My first Chabon! OOOOOOF. WOW. Holy crap, you guys, did you know that his prose is exceptional and that there’s no exposition, and that he creates an utterly believable alternate timeline and a narrative that ramps up until you’re flying down the other side of the rollercoaster with no brakes?
Are they all like this? Is my brain going to melt? How have I missed out this my entire adult life?
Full disclosure: it took me a really long time to gather momentum with “The Yiddish Policeman’s Union.” It’s my fault. No, really. I had confused Chabon with Carré, and wasn’t expecting the outlandishness of language, and absurdity of the characters, and the alternate reality. I couldn’t wrap my brain around it for a while, and also: it’s really dense, and I wasn’t prepared. And then suddenly the action picked up, and I had focused so intently on making sure I understood the foundation that the pay off was like FIREWORKS.
What is this novel? It’s a hard-boiled detective story told in a version of history in which instead of carving out Israel for Jewish settlement in 1948, the USA carved out a bunch of Native American land in Alaska for Jewish settlement, and there’s a huge Yiddish-speaking community in this frozen wasteland, with a huge history of conflict with the Native Americans who (of course) weren’t asked before their land was stolen (again). And to add insult to injury, in two months, the USA is taking back the land, and the Yids are on their own. And then there’s a murder, and it involves the police, the FBI, the mob, the Native Americans, and it has politically global implications. Also: everyone is obsessed with chess.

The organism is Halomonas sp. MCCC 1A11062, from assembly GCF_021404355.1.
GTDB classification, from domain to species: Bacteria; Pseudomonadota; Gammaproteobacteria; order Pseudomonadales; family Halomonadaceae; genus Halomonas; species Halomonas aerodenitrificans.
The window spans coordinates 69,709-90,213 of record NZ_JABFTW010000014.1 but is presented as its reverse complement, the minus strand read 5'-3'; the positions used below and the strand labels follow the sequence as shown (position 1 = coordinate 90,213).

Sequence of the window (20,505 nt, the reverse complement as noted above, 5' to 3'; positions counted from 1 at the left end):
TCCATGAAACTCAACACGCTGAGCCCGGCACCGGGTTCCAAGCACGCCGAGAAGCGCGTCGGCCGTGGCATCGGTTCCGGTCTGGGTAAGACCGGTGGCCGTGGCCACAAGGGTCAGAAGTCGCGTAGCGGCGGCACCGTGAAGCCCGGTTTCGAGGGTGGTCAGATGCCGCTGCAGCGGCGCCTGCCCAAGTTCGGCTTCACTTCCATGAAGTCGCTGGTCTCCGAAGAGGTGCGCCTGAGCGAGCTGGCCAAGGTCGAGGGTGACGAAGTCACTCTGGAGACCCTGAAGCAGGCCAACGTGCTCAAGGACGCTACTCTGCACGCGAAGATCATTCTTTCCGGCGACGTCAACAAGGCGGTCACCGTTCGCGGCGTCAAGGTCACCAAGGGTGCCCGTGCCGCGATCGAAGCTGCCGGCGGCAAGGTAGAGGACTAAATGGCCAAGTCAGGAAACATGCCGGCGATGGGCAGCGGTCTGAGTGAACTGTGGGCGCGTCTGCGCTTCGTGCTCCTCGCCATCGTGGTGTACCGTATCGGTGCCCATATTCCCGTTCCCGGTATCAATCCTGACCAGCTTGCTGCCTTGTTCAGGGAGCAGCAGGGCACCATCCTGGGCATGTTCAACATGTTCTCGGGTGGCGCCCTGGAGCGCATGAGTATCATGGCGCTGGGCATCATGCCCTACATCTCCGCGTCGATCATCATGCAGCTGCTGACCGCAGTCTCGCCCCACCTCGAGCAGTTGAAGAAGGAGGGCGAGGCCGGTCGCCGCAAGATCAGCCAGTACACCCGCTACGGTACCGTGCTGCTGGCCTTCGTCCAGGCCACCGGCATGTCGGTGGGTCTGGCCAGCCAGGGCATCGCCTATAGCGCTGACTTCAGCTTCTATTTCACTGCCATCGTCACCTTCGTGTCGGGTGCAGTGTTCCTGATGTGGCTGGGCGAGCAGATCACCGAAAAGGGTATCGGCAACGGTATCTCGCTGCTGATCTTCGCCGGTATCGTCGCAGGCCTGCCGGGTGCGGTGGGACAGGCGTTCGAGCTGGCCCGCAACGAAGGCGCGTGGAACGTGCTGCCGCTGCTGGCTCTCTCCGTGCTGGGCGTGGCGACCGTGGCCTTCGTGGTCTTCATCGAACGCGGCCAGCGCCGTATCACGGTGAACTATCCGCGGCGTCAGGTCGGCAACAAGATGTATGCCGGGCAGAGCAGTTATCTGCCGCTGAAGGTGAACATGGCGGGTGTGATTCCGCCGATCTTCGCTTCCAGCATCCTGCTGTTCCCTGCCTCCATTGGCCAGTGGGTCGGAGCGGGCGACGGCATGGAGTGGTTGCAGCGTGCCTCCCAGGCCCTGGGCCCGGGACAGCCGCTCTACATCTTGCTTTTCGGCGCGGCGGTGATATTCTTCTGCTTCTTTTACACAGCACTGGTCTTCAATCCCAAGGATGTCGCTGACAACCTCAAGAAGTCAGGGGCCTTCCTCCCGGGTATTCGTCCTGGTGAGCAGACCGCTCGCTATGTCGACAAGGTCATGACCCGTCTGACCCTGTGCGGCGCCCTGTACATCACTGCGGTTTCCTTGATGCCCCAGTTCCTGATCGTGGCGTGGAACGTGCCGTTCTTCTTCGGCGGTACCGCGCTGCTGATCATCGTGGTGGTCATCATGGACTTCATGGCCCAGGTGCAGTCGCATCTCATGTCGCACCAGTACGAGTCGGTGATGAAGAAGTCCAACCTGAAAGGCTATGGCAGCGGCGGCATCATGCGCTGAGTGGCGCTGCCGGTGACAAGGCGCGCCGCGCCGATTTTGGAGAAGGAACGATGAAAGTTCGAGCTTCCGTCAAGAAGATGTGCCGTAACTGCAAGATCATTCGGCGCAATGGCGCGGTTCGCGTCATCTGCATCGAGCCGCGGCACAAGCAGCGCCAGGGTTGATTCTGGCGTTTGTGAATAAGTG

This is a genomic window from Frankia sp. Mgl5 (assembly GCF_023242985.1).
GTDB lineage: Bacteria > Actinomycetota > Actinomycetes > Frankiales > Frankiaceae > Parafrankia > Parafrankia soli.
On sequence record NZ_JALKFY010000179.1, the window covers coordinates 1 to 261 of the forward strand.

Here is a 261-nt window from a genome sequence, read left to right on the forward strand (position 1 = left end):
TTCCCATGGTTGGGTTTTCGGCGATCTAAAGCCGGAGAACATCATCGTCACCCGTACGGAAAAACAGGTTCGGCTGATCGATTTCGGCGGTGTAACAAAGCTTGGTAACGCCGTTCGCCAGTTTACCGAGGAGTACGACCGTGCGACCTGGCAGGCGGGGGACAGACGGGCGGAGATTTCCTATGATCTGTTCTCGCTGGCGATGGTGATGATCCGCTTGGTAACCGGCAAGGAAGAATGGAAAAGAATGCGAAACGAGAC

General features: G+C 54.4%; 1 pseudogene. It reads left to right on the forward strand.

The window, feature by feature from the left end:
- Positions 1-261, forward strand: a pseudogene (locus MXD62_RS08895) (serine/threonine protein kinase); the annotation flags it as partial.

Linguistically, it’s incredible. Narratively, exceptional. I wanted to bathe in this book by the time I was halfway through. Once Chabon describes something, whether it be a physical setting or someone’s feelings, there is no topping that description. He has The Words. I mean:
Landsman considers the things that remain his to lose: a porkpie hat. A travel chess set and a Polaroid picture of a dead messiah. A boundary map of Sitka, profane, ad hoc, encyclopedic, crime scenes and low dives and chokeberry brambles, printed on the tangles of his brain. Winter fog that blankets the heart, summer afternoons that stretch endless as arguments among Jews. Ghosts of Imperial Russia traced in the onion dome of St. Michael’s Cathedral, and of Warsaw in the rocking and sawing of a café violinist. Canals, fishing boats, islands, stray dogs, canneries, dairy restaurants. The neon marquee of the Baranof Theatre reflected on wet asphalt, colors running like watercolor as you come out of a showing of Welles’s Heart of Darkness, which you have just seen for the third time, with the girl of your dreams on your arm.
Get ready for a whole bunch more Chabon reviews in CBR9. I want it all.